[Illustration: Shaped Panel of Saracenic Work in Carved Bone or Ivory.]
[Illustration: Boule Armoire. Designed by Le Brun, formerly in the “Hamilton Palace” Collection and purchased (Wertheimer) for L12,075 the pair. Period: Louis XIV.]
PALACE OF VERSAILLES: “Grand” and “Petit Trianon”—the three Styles of Louis XIV., XV. and XVI.—Colbert and Lebrun—Andre Charles Boule and his Work—Carved and Gilt Furniture—The Regency and its Influence—Alteration in Condition of French Society—Watteau, Lancret, and Boucher. Louis XV. FURNITURE: Famous Ebenistes—Vernis Martin Furniture—Caffieri and Gouthiere Mountings—Sevres Porcelain introduced into Cabinets—Gobelins Tapestry—The “Bureau du Roi.” Louis XVI. AND MARIE ANTOINETTE: The Queen’s Influence—The Painters Chardin and Greuze—More simple Designs—Characteristic Ornaments of Louis XVI. Furniture—Riesener’s Work—Gouthiere’s Mountings—Specimens in the Louvre—The Hamilton Palace Sale—French influence upon the design of Furniture in other countries—The Jones Collection—Extract from the “Times.”
There is something so distinct in the development of taste in furniture, marked out by the three styles to which the three monarchs have given the names of “Louis Quatorze,” “Louis Quinze,” and “Louis Seize,” that it affords a fitting point for a new departure.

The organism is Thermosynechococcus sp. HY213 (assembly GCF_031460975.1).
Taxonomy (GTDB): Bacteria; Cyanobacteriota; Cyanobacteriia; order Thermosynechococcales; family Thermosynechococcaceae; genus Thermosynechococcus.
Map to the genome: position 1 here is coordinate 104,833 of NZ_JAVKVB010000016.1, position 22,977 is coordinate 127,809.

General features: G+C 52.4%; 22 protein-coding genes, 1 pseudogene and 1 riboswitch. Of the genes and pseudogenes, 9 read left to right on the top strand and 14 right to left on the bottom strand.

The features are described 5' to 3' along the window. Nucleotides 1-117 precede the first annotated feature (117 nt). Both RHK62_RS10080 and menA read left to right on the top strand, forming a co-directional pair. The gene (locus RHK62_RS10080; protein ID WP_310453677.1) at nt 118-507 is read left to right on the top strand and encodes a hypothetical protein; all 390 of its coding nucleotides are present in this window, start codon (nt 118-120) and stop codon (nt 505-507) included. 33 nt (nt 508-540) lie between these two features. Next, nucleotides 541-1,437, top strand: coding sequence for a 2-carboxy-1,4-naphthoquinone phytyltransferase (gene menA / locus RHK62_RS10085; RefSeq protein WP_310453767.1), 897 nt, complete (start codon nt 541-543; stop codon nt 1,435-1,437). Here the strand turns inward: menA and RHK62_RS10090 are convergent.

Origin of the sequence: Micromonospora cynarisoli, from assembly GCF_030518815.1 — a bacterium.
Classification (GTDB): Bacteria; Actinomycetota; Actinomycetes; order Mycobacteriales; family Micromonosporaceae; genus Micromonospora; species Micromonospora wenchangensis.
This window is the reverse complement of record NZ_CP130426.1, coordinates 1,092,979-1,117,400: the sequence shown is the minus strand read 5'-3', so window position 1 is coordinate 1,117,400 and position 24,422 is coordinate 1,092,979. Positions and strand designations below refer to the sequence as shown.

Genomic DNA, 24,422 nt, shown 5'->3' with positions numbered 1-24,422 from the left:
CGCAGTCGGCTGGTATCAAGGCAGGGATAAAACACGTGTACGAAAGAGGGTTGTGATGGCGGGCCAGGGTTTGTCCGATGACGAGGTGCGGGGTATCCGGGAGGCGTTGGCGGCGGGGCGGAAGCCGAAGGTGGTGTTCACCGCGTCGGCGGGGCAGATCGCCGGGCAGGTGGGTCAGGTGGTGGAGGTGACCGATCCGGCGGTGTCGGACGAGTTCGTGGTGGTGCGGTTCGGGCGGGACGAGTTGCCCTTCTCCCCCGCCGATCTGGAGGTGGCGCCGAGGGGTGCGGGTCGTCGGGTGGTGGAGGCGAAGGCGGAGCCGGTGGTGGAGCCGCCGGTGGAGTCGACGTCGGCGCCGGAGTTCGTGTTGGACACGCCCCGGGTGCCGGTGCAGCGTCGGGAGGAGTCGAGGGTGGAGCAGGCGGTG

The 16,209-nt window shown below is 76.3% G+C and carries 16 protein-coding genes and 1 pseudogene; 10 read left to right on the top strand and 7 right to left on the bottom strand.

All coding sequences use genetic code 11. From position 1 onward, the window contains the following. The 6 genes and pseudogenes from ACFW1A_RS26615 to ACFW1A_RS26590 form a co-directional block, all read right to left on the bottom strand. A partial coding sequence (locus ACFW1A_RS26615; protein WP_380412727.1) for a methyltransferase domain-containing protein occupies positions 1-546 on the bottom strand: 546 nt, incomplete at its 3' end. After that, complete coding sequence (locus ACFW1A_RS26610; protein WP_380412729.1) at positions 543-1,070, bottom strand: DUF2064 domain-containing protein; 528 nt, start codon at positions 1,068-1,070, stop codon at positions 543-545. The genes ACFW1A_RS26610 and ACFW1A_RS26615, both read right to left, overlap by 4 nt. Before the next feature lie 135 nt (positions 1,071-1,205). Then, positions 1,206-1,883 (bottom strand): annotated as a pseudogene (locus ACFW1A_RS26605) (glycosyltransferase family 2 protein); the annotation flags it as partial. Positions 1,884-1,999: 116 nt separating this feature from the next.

This will be evident to anyone who will visit, first the Palace of Versailles, then the Grand Trianon, and afterwards the Petit Trianon. By the help of a few illustrations, such a visit in the order given would greatly interest anyone having a smattering of knowledge of the characteristic ornaments of these different periods. A careful examination would demonstrate how the one style gradually merged into that of its successor. Thus the massiveness and grandeur of the best Louis Quatorze meubles de luxe, became, in its later development, too ornate and effeminate, with an elaboration of enrichment, culminating in the rococo style of Louis Quinze.
Then we find, in the “Petit Trianon,” and also in the Chateau of Fontainebleau, the purer taste of Marie Antoinette dominating the Art productions of her time, which reached their zenith, with regard to furniture, in the production of such elegant and costly examples as have been preserved to us in the beautiful work-table and secretaire—sold some years since at the dispersion of the Hamilton Palace collection—and in some other specimens, which may be seen in the Musee du Louvre, in the Jones Collection in the South Kensington Museum, and in other public and private collections: of these several illustrations are given.